Study on Montgomery’s Proposed Minimum-Wage Increase Predicts Gloomy Economic Impact

County-commissioned analysis projects 47,000 jobs lost by 2022 if wage rises to $15


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Supporters of the minimum wage increase rally outside the Montgomery County Council building

Andrew Metcalf (Beat file photo)

A new study released Tuesday evening by Montgomery County finds that raising the minimum wage to $15 per hour would result in a loss of 47,000 jobs in the county and an aggregate lose of nearly $400 million in income.

County Executive Ike Leggett hired Philadelphia-based research company PFM to study the local impact of the proposed wage increase after vetoing a bill that would have raised the county’s minimum wage to $15 per hour incrementally by 2020.

The County Council approved that bill 5–4, but that fell short of the six votes needed to override Leggett’s veto.

The new report used publicly available employment data and surveyed more than 500 local business owners.

The county’s current minimum wage is $11.50. The study concluded that an $11 hourly wage was the local market rate needed to attract and retain employees. It found that increasing the wage would cost the county an additional $10 million per year to increase county employee wages.

The report found there are about 88,000 “low-wage jobs” in the county, in which employees make $1,250 or less per month, that could be affected by the minimum-wage increase.

It also found benefits to increasing the minimum wage, such as improving employees’ mental health and reducing their hunger and stress. The report cost the county $149,600, according to county spokesman Patrick Lacefield.

The report’s authors said the study is not conclusive. “It is likely that multiple stakeholders and policymakers will find support for their respective (even if dissimilar) positions from the findings and analysis within this study,” they reported.

Last month, Council member Marc Elrich introduced a new version of the previous minimum-wage bill that Leggett vetoed. The new version attempts to address some concerns raised by the business community during initial debates over the wage increase by allowing businesses with 25 employees or fewer until 2022 to raise the wage to $15 per hour, rather than 2020, the deadline for larger employers. The council is scheduled to debate the new bill this fall.

Council members who voted for the previous bill are skeptical about the study.

“The study is ludicrous,” Council member Hans Riemer said Wednesday morning, pointing out that it focused on employers’ views. “It’s not like math—there’s no knowable answer right now. We have to use good judgment and be careful.”

He said it's important to find the right balance between employer concerns and making sure local workers are paid a livable wage. MIT’s living wage calculator estimates that people need to earn $15.80 an hour in the county to support themselves adequately.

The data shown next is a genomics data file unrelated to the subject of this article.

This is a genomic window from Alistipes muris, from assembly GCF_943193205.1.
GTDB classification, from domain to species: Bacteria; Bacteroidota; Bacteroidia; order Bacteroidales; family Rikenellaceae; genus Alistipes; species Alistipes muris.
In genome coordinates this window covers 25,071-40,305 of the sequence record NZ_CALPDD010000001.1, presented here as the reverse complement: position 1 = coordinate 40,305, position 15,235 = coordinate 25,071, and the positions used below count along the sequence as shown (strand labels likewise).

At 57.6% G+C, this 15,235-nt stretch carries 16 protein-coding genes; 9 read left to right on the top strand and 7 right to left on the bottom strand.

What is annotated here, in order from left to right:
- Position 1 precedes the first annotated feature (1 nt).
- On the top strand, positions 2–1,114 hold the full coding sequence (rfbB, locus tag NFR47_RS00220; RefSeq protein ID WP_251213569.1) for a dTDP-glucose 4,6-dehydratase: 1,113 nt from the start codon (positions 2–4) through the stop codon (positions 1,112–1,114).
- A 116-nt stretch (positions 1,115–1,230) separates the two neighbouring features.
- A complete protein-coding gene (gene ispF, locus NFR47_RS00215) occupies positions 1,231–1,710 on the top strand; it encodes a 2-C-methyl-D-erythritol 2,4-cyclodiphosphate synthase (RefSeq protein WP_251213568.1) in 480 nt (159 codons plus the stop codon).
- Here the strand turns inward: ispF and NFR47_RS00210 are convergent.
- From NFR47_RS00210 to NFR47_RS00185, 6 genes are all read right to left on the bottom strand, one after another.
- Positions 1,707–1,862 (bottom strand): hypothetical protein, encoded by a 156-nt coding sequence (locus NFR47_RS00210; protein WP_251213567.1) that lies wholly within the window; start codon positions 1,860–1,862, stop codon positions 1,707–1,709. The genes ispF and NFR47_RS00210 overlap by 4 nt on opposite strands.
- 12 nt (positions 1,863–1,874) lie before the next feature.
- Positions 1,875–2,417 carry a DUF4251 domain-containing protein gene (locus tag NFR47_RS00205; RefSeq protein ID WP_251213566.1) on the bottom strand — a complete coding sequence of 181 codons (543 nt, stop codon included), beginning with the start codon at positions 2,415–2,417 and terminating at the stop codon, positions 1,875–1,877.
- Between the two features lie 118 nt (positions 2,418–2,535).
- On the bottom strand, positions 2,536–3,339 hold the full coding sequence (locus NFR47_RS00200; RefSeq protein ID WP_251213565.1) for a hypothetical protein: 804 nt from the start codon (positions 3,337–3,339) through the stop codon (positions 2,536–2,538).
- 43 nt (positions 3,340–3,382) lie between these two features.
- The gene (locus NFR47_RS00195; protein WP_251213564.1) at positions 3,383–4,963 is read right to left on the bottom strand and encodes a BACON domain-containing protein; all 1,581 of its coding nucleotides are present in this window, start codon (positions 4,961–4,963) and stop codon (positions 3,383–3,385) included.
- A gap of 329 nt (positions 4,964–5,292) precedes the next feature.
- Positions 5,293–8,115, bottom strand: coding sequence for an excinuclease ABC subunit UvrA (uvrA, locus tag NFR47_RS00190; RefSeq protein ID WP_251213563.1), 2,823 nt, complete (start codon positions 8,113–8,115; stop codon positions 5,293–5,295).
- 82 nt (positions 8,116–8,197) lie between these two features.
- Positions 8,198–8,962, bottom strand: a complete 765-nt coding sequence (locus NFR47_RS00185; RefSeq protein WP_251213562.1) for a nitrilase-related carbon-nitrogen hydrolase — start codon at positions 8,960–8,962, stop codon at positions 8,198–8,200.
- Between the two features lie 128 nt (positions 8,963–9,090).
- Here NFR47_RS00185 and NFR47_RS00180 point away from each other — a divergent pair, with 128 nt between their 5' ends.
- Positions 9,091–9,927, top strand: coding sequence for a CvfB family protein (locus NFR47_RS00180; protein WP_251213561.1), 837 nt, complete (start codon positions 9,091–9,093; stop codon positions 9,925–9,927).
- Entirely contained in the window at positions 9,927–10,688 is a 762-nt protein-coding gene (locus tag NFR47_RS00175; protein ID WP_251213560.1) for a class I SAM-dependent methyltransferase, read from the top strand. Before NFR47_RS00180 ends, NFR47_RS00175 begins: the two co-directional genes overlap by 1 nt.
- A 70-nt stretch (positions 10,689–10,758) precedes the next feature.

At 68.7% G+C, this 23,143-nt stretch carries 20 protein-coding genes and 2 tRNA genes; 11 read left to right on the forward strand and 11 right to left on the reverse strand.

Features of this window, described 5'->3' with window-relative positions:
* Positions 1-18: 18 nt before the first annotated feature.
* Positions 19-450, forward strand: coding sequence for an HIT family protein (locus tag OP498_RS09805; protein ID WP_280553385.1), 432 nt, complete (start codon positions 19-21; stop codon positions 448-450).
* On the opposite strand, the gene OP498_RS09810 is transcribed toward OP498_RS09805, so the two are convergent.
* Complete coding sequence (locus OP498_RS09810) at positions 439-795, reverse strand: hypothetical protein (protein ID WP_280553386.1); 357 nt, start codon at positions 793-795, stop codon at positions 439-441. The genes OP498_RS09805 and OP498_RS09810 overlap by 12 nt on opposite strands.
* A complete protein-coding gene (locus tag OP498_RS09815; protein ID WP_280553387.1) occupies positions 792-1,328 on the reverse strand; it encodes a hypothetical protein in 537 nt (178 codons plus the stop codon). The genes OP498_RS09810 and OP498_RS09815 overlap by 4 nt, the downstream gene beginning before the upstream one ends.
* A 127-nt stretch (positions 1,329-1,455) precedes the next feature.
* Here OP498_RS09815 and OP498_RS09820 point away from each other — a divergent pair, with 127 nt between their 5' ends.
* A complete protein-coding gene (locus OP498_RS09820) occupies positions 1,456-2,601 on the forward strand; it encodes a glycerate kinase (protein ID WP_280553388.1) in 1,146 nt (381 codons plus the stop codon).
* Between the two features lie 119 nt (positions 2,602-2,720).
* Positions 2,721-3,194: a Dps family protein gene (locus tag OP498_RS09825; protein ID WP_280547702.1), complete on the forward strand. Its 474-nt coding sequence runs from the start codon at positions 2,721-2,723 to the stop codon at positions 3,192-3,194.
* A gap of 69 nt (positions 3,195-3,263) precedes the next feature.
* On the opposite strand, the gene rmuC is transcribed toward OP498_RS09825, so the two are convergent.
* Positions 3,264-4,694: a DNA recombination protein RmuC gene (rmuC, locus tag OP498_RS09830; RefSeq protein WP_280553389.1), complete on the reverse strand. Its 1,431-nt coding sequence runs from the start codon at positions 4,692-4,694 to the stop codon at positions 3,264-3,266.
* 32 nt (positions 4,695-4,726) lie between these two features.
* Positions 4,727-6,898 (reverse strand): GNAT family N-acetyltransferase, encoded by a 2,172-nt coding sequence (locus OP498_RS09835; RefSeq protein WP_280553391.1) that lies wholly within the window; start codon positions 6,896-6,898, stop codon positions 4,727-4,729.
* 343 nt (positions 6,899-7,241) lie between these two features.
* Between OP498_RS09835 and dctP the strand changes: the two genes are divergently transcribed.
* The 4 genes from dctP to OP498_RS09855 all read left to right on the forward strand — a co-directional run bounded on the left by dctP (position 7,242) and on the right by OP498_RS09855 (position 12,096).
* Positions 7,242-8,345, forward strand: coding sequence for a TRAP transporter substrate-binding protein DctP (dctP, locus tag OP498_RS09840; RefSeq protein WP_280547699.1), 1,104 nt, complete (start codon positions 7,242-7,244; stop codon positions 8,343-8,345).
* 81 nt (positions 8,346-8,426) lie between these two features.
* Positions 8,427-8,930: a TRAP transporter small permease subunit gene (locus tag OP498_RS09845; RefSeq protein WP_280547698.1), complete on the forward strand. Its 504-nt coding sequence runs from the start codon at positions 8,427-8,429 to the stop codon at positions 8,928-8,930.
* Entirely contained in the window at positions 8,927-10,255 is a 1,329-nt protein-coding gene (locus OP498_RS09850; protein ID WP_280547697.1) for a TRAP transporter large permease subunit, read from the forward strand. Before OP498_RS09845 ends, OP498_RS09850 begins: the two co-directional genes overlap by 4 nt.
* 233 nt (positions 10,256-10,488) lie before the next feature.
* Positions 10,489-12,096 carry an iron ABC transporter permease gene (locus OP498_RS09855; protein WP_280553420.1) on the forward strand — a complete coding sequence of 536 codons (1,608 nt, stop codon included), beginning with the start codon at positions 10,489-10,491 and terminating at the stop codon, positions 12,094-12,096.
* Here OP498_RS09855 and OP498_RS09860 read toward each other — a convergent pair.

“I have always been seeking an approach that finds the right balance,” Riemer said. “The natural thing to do is to make some adjustments to what has been proposed. Unfortunately, neither side was willing to negotiate last time and we have to get to the right place this time.”

Council member George Leventhal said he received the study Tuesday night and was still examining it, but was concerned about the methodology.

“It only interviewed employers, not employees,” Leventhal said. “I don’t think it’s reasonable to think we’ll stop at $11.50 [per hour] forever.”

He added that he hopes employers will discuss an increase schedule that’s agreeable to them, rather than oppose any further increases.

“I’m not wedded to the dates in the second bill,” Leventhal said.

He said the wide body of research on increasing the minimum wage is largely inconclusive, with some studies finding that raising it decreases employment and others saying it decreases inequality and provides positive emotional and financial benefits to employees.

Elrich, Leventhal, Riemer, Nancy Navarro and Tom Hucker voted for the original bill, while Council members Roger Berliner, Craig Rice, Nancy Floreen and Sidney Katz voted against it.

Berliner, the council president, said Wednesday that the study underscores why the council must approach the issue carefully.

“The study argues that raising the minimum wage to $15 in our county will hurt more than help low-wage workers and reduce income by almost $400 million,” Berliner said. “Those results underscore why four of us on the council and the county executive wanted the study before acting.”

He has scheduled a briefing on Sept. 19 to give the full council an opportunity to question the study’s authors about the results.

“There will undoubtedly be questions about the methodology used by the authors,” Berliner said. “I will continue to work with my colleagues and our community to move this issue forward in a way that helps low-wage workers without harming our economy.”

In surveying employers, the study’s authors asked how many employees they have earning minimum wage and how likely they were to reduce hiring or lay off employees if the minimum wage were increased:

The survey also asked employers how likely they were to move out of the county if the minimum wage were raised to $15 per hour:

The study analyzed a new National Bureau of Economic Research minimum wage study that found Seattle single-site employers reduced the hours of its minimum-wage workers and put off new hiring after the city began incrementally raising its wage to $13.50 per hour. The June study estimated the average low-wage worker lost $125 a month because of the minimum-wage increase.

However, that study has been criticized because it didn’t include multi-site employers, such as chain restaurants or large retail stores, that account for about 40 percent of the city’s low-wage workforce.

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